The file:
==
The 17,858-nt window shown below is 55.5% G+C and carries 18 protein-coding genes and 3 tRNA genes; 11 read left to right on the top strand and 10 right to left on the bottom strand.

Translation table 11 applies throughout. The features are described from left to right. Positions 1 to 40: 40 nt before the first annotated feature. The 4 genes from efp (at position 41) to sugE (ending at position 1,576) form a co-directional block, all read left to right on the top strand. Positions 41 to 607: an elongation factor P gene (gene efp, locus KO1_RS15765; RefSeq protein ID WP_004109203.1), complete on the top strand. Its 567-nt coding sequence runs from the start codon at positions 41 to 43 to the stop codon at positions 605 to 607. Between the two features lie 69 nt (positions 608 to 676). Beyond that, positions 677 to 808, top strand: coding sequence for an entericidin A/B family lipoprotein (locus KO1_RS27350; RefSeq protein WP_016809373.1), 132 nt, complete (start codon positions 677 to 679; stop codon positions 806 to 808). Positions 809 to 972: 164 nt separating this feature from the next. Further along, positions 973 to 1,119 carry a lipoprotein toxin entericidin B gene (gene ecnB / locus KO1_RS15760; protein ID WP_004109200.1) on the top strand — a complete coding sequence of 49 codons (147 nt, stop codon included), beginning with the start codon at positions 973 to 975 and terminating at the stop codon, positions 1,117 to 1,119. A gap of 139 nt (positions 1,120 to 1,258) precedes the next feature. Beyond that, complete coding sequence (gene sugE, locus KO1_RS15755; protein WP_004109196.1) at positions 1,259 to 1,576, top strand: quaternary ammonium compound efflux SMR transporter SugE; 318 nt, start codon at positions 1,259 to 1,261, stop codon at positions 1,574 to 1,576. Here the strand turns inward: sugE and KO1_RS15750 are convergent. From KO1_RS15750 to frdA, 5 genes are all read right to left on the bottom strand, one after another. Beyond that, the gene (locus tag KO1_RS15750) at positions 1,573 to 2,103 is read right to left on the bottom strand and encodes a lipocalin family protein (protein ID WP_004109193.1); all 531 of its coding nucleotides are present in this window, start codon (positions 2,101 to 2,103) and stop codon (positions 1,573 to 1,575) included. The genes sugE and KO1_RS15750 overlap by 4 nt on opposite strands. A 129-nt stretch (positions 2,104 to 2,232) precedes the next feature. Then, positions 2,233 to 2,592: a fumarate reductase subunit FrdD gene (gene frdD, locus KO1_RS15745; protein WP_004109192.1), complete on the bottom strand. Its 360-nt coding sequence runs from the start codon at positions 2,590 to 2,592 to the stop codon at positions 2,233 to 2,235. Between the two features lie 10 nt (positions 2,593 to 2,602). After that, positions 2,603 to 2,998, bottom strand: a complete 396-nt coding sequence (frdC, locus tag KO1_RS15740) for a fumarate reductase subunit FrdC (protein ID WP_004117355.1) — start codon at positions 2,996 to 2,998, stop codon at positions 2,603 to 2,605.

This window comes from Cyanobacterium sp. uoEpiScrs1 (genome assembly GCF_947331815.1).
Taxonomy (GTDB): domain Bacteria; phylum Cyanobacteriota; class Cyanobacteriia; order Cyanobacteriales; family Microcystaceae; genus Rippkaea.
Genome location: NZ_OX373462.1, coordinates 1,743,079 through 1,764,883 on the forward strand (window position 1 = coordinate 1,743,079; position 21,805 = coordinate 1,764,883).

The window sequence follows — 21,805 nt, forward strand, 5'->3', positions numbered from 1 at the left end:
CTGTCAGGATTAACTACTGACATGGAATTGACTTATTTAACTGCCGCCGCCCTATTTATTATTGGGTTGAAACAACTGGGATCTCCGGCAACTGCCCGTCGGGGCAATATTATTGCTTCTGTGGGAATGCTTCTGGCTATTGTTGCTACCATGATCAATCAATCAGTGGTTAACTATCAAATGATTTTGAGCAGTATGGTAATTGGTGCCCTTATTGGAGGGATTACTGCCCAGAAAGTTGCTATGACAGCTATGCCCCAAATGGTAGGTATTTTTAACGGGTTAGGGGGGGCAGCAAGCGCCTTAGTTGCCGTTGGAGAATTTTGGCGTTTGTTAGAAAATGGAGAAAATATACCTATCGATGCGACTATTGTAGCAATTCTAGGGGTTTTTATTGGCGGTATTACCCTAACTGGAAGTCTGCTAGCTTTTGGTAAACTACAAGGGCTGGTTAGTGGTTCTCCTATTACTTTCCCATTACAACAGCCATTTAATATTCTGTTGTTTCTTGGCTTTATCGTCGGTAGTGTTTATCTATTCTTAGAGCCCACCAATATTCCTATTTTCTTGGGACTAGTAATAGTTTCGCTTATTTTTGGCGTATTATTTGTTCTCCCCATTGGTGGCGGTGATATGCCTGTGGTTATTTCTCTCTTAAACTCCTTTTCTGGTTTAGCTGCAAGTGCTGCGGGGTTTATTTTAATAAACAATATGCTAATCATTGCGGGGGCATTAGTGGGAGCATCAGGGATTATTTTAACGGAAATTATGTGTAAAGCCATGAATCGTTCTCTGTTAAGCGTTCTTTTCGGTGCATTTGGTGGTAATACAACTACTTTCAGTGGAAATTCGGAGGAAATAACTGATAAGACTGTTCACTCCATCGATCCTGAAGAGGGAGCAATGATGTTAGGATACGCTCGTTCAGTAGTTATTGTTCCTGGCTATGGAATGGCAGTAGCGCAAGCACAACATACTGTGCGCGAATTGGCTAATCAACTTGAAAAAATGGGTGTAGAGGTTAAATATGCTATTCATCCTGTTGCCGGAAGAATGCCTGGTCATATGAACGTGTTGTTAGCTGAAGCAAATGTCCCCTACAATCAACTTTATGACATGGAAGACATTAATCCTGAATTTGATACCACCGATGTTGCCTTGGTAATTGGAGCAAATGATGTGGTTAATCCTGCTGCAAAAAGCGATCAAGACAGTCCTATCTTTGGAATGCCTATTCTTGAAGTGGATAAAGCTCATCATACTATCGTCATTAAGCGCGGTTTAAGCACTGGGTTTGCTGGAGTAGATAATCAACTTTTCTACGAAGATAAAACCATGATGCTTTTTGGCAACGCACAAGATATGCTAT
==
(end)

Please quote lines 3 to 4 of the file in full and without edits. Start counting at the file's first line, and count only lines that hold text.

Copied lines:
This window comes from Cyanobacterium sp. uoEpiScrs1 (genome assembly GCF_947331815.1).
Taxonomy (GTDB): domain Bacteria; phylum Cyanobacteriota; class Cyanobacteriia; order Cyanobacteriales; family Microcystaceae; genus Rippkaea.